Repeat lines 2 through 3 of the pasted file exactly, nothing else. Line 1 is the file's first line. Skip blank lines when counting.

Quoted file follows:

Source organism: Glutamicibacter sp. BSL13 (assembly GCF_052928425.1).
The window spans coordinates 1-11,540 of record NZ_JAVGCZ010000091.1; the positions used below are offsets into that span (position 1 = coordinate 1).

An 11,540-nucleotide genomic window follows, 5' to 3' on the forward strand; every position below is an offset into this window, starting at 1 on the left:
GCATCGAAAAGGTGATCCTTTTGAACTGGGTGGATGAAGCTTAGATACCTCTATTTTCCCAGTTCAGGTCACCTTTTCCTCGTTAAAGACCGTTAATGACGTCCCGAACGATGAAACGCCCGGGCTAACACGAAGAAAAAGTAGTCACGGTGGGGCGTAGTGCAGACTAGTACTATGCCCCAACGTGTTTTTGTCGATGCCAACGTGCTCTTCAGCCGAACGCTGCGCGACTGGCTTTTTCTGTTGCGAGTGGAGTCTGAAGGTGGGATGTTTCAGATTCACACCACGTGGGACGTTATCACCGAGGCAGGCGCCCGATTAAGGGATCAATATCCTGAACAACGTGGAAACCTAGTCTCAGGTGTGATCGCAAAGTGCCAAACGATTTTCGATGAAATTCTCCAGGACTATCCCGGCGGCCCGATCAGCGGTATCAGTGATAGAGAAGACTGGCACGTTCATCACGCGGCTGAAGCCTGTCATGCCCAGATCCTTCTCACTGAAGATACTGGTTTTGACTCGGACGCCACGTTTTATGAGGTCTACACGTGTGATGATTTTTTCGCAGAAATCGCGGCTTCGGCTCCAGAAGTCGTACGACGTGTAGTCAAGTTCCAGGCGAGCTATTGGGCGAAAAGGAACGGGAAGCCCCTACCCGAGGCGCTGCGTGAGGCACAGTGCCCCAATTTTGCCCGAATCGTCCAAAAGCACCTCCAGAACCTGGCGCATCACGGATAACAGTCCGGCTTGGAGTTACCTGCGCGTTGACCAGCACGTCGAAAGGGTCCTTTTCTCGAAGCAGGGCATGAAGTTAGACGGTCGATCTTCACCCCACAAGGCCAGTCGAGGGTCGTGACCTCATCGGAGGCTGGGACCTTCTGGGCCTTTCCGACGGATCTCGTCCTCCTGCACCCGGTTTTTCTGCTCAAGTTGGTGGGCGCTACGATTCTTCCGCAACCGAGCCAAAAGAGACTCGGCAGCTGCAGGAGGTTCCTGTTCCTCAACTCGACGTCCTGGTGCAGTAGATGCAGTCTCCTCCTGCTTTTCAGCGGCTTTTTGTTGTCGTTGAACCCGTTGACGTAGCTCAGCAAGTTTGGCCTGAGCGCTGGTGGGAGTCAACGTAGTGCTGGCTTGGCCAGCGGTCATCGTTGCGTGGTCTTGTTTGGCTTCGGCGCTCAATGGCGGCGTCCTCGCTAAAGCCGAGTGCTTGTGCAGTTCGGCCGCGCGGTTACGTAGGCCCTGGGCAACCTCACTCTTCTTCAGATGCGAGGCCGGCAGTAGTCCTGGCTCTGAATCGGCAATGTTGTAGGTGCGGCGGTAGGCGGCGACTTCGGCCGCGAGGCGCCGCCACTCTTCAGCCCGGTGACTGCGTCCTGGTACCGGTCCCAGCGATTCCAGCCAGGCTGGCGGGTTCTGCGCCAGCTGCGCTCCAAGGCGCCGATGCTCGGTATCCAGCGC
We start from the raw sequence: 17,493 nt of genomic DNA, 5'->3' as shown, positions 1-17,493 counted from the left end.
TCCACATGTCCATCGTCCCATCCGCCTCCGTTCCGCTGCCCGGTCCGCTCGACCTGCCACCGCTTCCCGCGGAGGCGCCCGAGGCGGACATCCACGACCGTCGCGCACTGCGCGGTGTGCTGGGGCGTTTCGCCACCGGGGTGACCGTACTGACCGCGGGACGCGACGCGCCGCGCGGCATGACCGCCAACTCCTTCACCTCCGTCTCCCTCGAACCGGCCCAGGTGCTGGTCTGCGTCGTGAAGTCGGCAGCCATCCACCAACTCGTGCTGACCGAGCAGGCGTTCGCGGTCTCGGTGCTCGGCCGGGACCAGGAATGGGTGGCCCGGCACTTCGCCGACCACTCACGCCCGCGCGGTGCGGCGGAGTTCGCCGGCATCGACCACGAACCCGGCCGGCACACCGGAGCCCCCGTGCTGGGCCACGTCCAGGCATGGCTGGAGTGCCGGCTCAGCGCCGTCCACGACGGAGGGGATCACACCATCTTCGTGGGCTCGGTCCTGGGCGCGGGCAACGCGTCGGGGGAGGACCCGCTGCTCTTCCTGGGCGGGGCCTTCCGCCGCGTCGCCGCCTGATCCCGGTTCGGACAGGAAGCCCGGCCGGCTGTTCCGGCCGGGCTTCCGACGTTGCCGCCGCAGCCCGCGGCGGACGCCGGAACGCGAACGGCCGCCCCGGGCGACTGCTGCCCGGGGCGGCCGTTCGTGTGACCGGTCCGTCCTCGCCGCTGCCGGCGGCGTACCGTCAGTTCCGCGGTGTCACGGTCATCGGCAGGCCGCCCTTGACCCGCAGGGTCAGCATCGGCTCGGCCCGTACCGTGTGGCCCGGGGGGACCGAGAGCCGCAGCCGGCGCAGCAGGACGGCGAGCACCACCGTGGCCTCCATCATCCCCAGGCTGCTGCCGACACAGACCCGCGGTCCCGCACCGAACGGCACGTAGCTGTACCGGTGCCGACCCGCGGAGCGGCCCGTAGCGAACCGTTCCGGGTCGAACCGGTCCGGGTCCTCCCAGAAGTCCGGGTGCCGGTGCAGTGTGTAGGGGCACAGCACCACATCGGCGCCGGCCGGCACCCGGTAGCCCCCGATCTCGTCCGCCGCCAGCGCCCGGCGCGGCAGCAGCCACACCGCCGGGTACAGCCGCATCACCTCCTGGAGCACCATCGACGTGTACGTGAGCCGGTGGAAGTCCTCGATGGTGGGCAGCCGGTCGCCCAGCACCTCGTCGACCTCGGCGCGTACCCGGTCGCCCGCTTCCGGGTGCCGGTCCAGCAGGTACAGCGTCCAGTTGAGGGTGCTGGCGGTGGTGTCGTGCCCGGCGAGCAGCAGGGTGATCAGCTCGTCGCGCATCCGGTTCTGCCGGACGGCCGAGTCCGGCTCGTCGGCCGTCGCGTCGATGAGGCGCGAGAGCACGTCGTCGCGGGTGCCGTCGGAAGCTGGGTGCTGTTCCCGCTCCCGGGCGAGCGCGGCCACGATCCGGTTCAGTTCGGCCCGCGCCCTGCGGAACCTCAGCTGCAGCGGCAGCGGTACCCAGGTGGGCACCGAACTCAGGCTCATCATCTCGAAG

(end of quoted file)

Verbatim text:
The window spans coordinates 1-11,540 of record NZ_JAVGCZ010000091.1; the positions used below are offsets into that span (position 1 = coordinate 1).

An 11,540-nucleotide genomic window follows, 5' to 3' on the forward strand; every position below is an offset into this window, starting at 1 on the left: